Harris says she can see a lot of things driving a more natural approach to gardening in general, not least an increased awareness of the needs of wildlife. "I think it's influenced by people's increasing environmental awareness and understanding about improving their gardens for that and being more relaxed about it."
Darryl Moore, who is working on a hanging installation for the RHS's new show at Chatsworth and curating the society's second Urban Garden Festival at Lawrence Hall on 11-13 July, says: "Relaxed planting has become more prevalent over the last few years. The one that stands out in terms of not being like that is Chris Beardshaw's. It looks very forced. It's an old-fashioned style of planting.
"This time of year it's more realistic than forcing flowers that aren't normally out a month-and-a-half early. It's an unrealistic impression to give the public. We do need more realistic expectations." Beardshaw's Morgan Stanley garden won silver-gilt.
The Outdoor Room managing director David Dodd picked up on the natural stone theme, praising the "beautiful stone" crafted by artisans from Harrogate for his Breaking Ground garden. Gavin McWilliam of Wilson McWilliam, which designed the Wellington College garden, said natural stone, walling and pine trees, which featured in his design, were themes.
Harris used both natural stone and Pinus banksiana (Jack Pines) in her design. Her Welsh granite boulders, including a mossy one she has been carefully watering for eight weeks, give "a raw natural beauty" she said.
Expert stonemasonry was on view at the Commonwealth War Graves Commission Centenary Garden, which aimed to highlight the work of its horticulturists, gardeners and also craftspeople. Moore saw a lot of "discombobulated paving," non-regular use of stone, such as that in Harris and Wilson McWilliam's gardens, that could translate into the consumer market. "It's bigger and bolder than square paving" as well as the use of sculpture.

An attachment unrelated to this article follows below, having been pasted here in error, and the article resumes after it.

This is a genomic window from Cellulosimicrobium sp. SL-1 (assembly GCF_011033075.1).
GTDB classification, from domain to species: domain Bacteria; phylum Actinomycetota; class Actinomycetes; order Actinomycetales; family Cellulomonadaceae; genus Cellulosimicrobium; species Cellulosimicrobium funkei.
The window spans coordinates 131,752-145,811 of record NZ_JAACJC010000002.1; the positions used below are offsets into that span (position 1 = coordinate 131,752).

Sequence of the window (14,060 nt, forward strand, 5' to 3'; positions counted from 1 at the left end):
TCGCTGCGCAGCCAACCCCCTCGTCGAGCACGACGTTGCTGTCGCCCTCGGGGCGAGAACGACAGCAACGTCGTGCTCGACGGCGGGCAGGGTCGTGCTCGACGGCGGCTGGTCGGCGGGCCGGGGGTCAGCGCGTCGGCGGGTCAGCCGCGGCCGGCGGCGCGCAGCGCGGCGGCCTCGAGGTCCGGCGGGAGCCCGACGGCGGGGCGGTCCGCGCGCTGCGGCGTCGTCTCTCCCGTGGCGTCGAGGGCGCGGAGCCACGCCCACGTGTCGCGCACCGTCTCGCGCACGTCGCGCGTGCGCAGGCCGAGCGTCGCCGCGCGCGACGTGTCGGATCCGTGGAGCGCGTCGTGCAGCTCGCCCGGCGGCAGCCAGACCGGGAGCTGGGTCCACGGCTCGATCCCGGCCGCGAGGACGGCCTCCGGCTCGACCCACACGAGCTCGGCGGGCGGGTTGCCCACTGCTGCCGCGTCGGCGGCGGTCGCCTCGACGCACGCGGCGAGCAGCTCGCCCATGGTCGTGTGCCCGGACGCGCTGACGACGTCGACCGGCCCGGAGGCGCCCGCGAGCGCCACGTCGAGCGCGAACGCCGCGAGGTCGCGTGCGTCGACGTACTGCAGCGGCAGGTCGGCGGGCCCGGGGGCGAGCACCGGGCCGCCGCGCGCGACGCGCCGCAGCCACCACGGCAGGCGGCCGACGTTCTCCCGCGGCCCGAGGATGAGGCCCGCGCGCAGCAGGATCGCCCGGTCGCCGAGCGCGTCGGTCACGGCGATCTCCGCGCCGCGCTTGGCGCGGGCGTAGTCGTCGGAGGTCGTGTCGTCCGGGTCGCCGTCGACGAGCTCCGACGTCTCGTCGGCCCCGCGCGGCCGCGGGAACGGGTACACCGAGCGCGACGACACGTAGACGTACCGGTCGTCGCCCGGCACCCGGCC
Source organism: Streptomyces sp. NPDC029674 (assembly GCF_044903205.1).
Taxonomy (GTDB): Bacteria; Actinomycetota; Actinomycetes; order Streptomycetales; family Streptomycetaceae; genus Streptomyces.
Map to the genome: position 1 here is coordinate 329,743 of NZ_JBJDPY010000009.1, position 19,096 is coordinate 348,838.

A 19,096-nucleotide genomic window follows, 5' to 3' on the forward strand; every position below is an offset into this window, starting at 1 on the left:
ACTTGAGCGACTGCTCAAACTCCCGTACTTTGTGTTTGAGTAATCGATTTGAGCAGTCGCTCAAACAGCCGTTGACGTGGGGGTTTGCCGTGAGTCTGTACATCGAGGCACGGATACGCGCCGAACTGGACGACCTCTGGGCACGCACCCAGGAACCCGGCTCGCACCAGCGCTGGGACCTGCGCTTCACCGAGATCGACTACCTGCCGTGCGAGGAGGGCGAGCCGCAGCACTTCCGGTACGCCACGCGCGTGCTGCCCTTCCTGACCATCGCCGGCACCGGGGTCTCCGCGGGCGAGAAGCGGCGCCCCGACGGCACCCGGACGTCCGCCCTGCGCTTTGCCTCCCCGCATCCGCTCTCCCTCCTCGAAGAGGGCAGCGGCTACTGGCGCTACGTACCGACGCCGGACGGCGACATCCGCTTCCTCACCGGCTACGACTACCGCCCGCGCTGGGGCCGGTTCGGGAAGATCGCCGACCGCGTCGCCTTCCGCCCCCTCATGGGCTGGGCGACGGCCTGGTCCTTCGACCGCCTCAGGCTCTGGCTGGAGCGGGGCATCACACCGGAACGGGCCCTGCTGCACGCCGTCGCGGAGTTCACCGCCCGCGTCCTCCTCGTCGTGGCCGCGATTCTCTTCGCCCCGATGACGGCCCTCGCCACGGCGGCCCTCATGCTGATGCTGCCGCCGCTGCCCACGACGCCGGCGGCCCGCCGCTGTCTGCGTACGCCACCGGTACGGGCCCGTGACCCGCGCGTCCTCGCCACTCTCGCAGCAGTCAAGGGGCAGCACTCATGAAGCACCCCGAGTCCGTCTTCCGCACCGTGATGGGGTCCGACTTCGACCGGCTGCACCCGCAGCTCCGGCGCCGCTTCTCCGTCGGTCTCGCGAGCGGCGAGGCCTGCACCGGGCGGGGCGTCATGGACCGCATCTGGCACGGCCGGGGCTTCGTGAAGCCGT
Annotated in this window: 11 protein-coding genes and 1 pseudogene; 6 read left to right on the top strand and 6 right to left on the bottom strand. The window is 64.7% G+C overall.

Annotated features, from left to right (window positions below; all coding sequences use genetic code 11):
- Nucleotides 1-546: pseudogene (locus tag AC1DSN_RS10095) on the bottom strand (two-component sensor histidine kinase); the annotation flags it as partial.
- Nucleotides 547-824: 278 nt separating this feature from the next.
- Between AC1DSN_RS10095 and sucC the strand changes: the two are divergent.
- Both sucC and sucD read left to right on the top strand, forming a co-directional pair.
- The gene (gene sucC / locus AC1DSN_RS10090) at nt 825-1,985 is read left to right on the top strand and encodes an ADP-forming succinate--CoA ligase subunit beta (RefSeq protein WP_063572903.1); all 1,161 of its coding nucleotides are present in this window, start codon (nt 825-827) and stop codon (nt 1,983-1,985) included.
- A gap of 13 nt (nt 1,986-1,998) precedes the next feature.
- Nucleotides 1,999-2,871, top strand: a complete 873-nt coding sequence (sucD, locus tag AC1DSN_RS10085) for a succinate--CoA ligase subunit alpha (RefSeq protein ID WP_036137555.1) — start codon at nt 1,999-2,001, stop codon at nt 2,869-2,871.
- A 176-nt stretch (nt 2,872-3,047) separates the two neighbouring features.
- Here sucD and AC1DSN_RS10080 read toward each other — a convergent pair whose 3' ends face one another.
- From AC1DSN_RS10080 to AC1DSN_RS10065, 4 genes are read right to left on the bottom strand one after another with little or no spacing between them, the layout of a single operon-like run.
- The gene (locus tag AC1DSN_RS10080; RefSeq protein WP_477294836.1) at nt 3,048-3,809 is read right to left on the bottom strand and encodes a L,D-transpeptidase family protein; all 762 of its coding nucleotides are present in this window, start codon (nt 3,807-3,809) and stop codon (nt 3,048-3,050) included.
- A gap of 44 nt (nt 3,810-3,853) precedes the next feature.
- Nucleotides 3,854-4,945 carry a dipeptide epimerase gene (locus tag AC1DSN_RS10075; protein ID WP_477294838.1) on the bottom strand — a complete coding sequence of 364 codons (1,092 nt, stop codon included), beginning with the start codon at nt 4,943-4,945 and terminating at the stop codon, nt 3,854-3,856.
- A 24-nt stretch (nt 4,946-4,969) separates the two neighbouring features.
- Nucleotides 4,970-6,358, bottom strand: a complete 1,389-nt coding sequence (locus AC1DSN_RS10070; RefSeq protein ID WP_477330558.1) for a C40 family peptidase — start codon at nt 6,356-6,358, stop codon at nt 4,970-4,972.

Designers noticed a departure from grasses and "over-sophistication". Basson said: "Shrubs were coming in last year and it seemed like grasses were going on forever. Now people are shouting out for a bit of colour, a bit more punch. I see more guts coming back into gardens. People have got a little bit bored of the over-sophistication."
Basson said annuals are coming back in, another potential influence on retail. "You can put a spike in your garden, bring in this block of colour. You add a touch of colour at the right time of year." Andrew Wilson also said annuals were back. "Nurseries have gone from selling seed from annuals to selling them in two-litre pots," he noted.
The Wellington College Breaking Ground show garden was marked for its massive airy metal sculpture referencing synaptic activity and a series of transparent steel walls - representing "disappearing walls" when scholarships allow children of all backgrounds to attend the independent school.
A number of the smaller gardens also had industrial sculptures or detailing. Basson said industrial steel, or "the hipster style thing", is popular. Wilson noted "hot metal engineering".
Charlotte Armer, who runs Surrey-based Spruce, said: "Lots of the standard Chelsea plants aren't around, like alliums. I haven't noticed prairie planting, partly because lots of the main gardens represent different environments, so they're not planting for a UK palette."